‘Why not cook some good, local food, deliver it to them, and try to develop the brand through meal delivery?’”

Meal delivery was a thing pre-pandemic, and Zach’s banking on it being here to stay post-pandemic.


Zach grew up in Memphis and was interested in cooking from a very young age, thanks to his dad. “He taught me how to do basic things to take care of myself, like frying bacon, scrambling eggs, and making mac-n-cheese. Then he taught me some basic recipes like Caesar salad dressing and pasta sauces. I was always drawn to the kitchen and things regarding food,” explains Zach.

He was not a very good student in either high school or college unless he had genuine interest in the subjects. “Cooks and kitchen people seemed to make sense to me, and I looked up to their grit,” he says.

I’ve always really liked writing, art, and music, and there was a connection between all of these things and the ability to make good food.”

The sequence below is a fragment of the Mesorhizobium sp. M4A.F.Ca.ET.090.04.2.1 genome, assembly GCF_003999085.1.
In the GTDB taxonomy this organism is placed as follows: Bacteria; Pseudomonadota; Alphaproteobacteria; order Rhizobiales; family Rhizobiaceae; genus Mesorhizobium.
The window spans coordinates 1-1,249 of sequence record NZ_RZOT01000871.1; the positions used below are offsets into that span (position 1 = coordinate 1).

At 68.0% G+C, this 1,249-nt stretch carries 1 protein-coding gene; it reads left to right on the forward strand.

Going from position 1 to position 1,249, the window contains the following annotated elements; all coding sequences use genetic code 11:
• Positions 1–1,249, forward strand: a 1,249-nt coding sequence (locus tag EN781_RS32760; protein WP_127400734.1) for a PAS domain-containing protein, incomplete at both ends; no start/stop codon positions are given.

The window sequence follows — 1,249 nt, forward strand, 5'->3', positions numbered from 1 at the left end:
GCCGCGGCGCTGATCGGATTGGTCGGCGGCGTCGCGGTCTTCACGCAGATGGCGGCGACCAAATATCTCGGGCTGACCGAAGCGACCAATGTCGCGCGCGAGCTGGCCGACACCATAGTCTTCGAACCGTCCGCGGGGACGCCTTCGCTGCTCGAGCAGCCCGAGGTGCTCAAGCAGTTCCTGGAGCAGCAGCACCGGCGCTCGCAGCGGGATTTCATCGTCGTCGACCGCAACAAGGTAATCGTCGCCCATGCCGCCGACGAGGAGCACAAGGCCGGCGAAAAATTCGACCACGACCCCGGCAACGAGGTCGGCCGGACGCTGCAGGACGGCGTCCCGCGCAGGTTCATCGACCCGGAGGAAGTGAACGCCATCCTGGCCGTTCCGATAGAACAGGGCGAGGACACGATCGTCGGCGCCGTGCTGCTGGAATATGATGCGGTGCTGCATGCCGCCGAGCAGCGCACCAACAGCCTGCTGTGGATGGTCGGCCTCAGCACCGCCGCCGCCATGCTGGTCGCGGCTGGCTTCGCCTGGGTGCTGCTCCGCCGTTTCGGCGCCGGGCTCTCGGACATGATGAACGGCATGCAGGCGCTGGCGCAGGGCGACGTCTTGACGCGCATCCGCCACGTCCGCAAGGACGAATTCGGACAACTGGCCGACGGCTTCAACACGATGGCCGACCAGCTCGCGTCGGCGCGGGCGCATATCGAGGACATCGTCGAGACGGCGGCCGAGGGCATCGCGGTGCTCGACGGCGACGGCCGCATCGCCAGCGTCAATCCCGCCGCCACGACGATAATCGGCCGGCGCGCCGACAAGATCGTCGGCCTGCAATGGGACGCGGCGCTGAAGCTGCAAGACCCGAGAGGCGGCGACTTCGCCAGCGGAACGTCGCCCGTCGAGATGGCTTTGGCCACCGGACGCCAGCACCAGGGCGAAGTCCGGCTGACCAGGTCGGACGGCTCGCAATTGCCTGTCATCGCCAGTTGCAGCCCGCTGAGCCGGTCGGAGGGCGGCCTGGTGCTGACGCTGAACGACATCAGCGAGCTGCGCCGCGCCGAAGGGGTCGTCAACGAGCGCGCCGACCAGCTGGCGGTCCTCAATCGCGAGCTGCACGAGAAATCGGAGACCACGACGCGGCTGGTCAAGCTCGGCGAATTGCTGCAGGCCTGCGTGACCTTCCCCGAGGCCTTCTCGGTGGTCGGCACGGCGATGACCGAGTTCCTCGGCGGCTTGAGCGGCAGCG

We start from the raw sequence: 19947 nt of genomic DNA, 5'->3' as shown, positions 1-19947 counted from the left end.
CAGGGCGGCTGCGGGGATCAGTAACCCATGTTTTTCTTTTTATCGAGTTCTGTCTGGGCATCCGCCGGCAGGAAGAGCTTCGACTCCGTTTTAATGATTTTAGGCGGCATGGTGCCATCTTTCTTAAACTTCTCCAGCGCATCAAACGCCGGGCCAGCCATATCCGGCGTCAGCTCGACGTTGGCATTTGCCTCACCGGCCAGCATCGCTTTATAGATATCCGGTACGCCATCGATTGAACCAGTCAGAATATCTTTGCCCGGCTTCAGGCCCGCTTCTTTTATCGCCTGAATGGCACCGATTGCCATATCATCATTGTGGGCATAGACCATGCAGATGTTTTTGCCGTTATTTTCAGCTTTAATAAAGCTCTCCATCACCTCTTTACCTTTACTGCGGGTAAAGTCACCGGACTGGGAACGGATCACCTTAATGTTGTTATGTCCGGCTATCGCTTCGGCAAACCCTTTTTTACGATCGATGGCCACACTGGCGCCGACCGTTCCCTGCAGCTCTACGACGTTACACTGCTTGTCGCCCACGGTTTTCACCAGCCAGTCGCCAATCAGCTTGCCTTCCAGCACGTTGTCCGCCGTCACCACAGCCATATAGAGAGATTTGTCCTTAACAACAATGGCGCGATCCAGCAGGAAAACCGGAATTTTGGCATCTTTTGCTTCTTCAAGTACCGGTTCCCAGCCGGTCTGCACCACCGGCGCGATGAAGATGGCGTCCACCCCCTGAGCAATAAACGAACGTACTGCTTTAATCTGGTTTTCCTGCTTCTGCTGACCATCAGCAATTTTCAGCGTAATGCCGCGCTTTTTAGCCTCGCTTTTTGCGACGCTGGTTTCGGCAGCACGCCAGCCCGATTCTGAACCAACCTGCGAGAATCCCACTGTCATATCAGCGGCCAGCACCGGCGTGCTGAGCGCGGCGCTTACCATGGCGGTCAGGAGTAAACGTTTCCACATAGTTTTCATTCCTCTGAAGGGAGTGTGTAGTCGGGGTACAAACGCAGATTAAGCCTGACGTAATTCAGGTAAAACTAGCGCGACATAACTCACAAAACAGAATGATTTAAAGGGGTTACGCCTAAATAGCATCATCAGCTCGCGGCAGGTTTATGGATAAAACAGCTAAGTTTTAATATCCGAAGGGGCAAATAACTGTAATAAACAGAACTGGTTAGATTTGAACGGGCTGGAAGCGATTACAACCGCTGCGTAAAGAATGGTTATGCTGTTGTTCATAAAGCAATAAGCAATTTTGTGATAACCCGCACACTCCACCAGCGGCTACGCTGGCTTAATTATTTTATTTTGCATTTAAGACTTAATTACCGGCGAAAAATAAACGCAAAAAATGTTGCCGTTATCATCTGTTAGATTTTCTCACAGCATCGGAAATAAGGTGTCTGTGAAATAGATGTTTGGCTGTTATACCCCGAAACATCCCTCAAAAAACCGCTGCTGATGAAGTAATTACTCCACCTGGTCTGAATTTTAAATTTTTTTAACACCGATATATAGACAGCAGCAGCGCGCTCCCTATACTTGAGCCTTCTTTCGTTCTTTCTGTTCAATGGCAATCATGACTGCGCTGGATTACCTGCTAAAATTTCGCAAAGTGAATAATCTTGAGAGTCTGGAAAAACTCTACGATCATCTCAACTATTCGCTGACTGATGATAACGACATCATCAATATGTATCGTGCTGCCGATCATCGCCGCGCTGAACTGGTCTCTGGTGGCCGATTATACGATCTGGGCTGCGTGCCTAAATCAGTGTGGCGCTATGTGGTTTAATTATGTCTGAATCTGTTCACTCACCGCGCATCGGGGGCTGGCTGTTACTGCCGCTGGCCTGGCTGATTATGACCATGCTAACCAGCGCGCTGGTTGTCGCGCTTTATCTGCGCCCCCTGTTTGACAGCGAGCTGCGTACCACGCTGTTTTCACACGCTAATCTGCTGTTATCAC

As he traveled around the country, he consistently worked kitchen jobs. When he finally landed back in Memphis, Dave Krog gave him a job at Interim. “I have been incredibly fortunate to get the opportunity to learn from him over the past few years,” Zach says

Zach knows the power of a good meal because there were times when he couldn’t find one. “I was homeless off and on for a few years. I was a heroin addict. My now-fiancée and I lived in a tent together. To eat, sometimes we would wait until Little Caesars threw away their leftover Hot-N-Ready pizzas so we could take a few and eat them throughout the day,” he explains.